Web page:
I Shall Wear Midnight

I Shall Wear Midnight \(Discworld, #38\)I Shall Wear Midnight by Terry Pratchett

I Shall Wear Midnight is Terry Pratchett’s final book in the Tiffany Aching series. While clever, thoughtful, and well-constructed, it suffers from the same problem Pratchett has had in his other recent books: he has fallen too much in love with his characters to truly hurt them. Compared to the latent menace that suffused, for example, The Wee Free Men, we never feel here that Tiffany is at any risk that she can’t overcome through prodigious application of witch-bourne moxie. This is a drawback. A number of the other Diskworld characters appear, briefly in the book; even antihero-turned-completely-boring Sam Vimes (am I the only person who is tired of him yet?) makes an appearance.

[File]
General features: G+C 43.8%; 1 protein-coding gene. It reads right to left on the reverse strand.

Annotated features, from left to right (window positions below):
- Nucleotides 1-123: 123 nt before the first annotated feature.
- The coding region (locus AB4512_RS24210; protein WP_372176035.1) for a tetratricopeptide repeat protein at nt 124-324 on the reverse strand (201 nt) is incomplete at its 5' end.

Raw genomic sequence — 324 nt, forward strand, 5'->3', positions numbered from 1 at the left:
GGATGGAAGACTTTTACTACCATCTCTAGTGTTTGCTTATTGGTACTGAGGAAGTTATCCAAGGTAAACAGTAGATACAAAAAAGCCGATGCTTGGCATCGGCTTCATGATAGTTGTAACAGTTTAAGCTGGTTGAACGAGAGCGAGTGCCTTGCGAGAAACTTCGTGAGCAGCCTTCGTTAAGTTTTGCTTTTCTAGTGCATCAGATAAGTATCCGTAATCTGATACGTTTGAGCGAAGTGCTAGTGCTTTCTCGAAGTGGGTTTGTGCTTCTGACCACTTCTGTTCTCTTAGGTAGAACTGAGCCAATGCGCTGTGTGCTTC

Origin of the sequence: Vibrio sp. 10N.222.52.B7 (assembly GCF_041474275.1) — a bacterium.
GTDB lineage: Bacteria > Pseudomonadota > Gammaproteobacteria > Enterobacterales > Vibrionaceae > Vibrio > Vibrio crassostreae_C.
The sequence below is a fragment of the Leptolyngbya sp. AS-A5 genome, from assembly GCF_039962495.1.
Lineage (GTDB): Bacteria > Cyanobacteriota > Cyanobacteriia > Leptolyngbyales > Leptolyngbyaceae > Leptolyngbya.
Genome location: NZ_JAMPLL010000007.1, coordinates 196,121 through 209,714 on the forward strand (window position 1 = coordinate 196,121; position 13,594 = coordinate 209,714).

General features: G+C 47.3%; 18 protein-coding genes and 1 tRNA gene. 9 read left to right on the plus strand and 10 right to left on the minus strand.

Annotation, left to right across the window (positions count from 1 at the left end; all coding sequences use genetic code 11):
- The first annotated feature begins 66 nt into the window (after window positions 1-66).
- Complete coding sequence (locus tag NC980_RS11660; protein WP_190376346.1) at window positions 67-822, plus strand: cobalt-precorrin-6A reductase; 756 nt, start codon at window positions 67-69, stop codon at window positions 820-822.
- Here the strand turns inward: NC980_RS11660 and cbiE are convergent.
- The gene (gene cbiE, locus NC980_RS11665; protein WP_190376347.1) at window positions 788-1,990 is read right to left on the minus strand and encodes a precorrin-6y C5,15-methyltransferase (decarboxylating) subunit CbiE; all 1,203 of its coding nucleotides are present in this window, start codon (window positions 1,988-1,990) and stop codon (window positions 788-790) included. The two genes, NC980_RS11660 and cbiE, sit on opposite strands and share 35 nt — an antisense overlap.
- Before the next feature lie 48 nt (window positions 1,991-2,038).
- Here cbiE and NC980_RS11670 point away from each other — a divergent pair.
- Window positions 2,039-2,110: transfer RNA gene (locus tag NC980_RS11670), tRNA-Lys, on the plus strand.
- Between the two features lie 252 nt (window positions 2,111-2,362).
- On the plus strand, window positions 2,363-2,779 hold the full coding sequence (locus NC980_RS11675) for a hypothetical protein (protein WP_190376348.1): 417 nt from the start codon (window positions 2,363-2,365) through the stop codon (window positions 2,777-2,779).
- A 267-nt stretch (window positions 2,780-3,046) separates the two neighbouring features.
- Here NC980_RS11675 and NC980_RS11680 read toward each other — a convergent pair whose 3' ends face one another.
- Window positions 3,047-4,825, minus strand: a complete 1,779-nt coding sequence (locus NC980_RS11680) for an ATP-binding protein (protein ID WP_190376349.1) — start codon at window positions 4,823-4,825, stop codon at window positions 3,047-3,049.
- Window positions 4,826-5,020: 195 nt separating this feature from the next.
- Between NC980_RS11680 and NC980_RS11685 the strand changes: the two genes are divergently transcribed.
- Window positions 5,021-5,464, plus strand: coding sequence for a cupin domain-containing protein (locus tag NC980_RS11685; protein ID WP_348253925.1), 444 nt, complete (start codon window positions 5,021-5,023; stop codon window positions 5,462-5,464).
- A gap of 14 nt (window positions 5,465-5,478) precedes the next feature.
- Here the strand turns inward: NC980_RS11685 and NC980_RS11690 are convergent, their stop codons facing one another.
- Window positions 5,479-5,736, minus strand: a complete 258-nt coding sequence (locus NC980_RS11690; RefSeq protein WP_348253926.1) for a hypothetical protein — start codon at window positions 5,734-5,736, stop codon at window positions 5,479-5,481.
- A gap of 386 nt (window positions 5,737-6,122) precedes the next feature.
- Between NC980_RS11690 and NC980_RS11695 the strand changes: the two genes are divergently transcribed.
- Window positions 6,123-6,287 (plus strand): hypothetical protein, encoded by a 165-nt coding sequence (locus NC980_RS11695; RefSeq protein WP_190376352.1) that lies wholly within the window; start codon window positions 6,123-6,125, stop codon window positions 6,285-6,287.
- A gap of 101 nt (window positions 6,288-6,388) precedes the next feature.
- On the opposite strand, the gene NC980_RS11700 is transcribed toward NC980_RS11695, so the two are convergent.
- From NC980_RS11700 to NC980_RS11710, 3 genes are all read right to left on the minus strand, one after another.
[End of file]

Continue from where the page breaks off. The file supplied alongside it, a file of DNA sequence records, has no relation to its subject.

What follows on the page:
I don’t mean to sound ungrateful. I realize this is a book for young adults, and so it isn’t appropriate to expect the literary equivalent of Werner Herzog. But compared to 2008’s superb Nation, also a book for young adults, which was infused with a sense of legitimate dread and danger from the first page, this novel feels more like a cop-out. Where Nation was a gallop on a wild horse, I Shall Wear Midnight was more like a well-constructed carousel: attractive, even pleasant, but not thrilling.

I enjoyed I Shall Wear Midnight. I would even recommend it. But it is, to its detriment, redolent with what might have been, and isn’t.

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